California News. A new directory of San Francisco, under the supervision of parties regarded as undoubted authority in local and statistical matters, carefully canvasses the basis for estimating the present population of the city at 83,223, composed of 40,000 white males, 37,000 white females, 3,000 Chinese, and 2.000 colored. Considering that the city polled 11,125 votes at the recent election, the estimate ofthe directory appears not too high. The same authority states that 1,013 wooden buildings were erected in San Francisco divring the year ending with August, being oneeight of all the buildings the city contains. It is the general remark from ascertained facts that San Francisco was never so prosperous as at present. Gold discoveries have been made in a tributary of Salmon river, and a large party had left the South Fork for the mines.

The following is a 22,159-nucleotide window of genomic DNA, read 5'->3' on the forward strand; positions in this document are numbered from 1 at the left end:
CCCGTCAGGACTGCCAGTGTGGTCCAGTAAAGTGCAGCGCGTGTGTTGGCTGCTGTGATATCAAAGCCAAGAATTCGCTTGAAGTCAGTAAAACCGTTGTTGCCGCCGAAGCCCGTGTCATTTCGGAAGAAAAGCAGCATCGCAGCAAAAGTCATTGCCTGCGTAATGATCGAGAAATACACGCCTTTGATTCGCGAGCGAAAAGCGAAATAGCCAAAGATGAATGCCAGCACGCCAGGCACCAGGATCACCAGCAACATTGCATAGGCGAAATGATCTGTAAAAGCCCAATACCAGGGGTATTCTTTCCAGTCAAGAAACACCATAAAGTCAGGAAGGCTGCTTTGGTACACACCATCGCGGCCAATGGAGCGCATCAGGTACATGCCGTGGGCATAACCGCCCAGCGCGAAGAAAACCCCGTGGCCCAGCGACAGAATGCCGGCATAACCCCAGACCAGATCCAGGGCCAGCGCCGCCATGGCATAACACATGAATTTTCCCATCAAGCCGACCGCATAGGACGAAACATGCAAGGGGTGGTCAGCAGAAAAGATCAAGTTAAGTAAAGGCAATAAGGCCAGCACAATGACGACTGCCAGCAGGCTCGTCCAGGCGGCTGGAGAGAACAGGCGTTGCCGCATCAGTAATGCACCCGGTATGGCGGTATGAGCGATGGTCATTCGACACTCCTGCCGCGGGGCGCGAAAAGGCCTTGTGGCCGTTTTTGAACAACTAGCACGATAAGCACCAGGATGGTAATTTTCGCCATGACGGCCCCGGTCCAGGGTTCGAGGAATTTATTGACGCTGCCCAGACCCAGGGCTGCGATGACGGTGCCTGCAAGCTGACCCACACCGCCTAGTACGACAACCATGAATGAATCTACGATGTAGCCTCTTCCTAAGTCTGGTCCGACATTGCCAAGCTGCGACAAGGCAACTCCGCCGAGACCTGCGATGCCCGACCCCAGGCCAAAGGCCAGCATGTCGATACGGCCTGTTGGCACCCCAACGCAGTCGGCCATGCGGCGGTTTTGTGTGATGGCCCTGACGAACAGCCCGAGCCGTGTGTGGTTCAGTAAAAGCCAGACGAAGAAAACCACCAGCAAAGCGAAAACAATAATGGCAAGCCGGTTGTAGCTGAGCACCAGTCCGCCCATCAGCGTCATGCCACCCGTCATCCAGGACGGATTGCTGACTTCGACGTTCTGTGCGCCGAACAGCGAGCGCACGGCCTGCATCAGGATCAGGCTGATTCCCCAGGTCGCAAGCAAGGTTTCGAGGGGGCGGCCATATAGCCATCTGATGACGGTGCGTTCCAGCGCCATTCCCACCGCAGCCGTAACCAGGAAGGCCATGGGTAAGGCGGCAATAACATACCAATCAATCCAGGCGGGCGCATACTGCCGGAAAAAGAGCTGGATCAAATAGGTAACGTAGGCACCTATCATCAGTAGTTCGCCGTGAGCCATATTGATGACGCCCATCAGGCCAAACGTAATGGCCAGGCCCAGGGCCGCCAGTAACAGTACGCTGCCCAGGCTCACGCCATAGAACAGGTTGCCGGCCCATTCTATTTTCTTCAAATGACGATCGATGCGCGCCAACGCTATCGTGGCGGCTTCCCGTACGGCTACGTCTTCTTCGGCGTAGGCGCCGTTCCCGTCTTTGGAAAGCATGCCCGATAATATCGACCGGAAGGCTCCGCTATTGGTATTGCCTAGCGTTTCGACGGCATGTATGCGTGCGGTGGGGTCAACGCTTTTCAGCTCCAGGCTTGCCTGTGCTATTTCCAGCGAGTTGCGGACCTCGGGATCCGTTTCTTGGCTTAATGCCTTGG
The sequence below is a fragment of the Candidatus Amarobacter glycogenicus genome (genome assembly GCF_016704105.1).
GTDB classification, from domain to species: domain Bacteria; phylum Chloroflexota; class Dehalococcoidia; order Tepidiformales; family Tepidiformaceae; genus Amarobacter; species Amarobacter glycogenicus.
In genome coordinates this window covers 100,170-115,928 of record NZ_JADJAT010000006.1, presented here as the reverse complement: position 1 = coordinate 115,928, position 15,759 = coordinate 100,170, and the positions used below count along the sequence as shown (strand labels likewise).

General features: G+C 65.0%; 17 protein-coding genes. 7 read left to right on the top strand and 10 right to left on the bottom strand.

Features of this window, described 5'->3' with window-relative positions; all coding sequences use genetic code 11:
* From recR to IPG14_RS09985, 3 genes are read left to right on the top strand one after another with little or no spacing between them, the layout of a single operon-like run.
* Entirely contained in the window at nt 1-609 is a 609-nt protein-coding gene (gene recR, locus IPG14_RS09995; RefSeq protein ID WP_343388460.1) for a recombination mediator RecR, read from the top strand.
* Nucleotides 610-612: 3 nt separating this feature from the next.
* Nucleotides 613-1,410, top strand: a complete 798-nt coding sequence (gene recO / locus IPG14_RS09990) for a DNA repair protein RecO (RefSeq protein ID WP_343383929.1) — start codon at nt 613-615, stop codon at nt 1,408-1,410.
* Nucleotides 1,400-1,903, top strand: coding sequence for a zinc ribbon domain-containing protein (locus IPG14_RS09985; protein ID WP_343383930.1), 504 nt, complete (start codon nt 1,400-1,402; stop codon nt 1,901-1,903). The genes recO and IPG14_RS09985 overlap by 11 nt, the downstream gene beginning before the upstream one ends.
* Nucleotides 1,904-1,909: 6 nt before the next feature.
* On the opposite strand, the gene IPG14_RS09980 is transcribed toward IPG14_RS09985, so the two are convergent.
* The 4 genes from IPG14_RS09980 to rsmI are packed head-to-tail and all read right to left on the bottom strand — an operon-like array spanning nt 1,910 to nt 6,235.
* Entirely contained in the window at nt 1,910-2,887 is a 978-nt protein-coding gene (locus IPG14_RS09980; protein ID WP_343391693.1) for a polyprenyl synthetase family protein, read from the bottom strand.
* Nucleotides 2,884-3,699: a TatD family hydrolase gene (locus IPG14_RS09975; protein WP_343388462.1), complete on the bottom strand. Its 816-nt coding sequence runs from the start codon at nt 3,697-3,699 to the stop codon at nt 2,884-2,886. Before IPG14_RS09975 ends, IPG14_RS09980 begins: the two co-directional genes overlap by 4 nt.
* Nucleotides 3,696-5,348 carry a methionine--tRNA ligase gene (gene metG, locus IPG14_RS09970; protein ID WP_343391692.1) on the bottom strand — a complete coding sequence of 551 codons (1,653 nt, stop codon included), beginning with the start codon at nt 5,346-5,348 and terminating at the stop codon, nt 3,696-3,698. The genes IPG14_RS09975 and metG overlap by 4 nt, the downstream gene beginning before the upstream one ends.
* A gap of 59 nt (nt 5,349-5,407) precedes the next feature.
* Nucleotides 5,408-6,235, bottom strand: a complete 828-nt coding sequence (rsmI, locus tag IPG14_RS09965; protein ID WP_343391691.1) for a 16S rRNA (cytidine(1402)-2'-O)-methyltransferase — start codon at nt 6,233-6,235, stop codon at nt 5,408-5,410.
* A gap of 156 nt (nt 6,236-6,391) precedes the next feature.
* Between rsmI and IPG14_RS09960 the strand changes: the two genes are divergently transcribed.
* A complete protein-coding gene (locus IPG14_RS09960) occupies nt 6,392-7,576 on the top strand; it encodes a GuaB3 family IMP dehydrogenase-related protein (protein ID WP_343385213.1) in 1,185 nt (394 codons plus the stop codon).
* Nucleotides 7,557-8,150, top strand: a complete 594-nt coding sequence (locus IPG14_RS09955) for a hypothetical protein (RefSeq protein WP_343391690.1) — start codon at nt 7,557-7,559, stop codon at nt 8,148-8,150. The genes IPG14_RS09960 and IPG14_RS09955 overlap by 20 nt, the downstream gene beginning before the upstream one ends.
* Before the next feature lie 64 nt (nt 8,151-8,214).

Latest from Fortress Monroe, [Newspaper Article] — Waynesburg Messenger — 23 October 1861
Latest from Fortress Monroe, PORTRESS MONROE. October 11.— The S. R. Spaulding returned from Fortress Monroe this morning, bringing further details of the recent engagement, which differs in but few respects from the accounts already telegraphed. The Indiana regiment lost their tents, provisions, and many of their knapsacks. Col. Brown states his loss at about fifty; none were killed by the fire of the rebels. The inhabitants along the beach came in with the regiment. The loss ofthe rebels has been overstated, but it was undoutedlj' large. Brigadier General Williams Will passage for Hatteras in the steamer S. R. Spaulding to morrow.
Decision on Prizes Taken. [Newspaper Article] — Waynesburg Messenger — 23 October 1861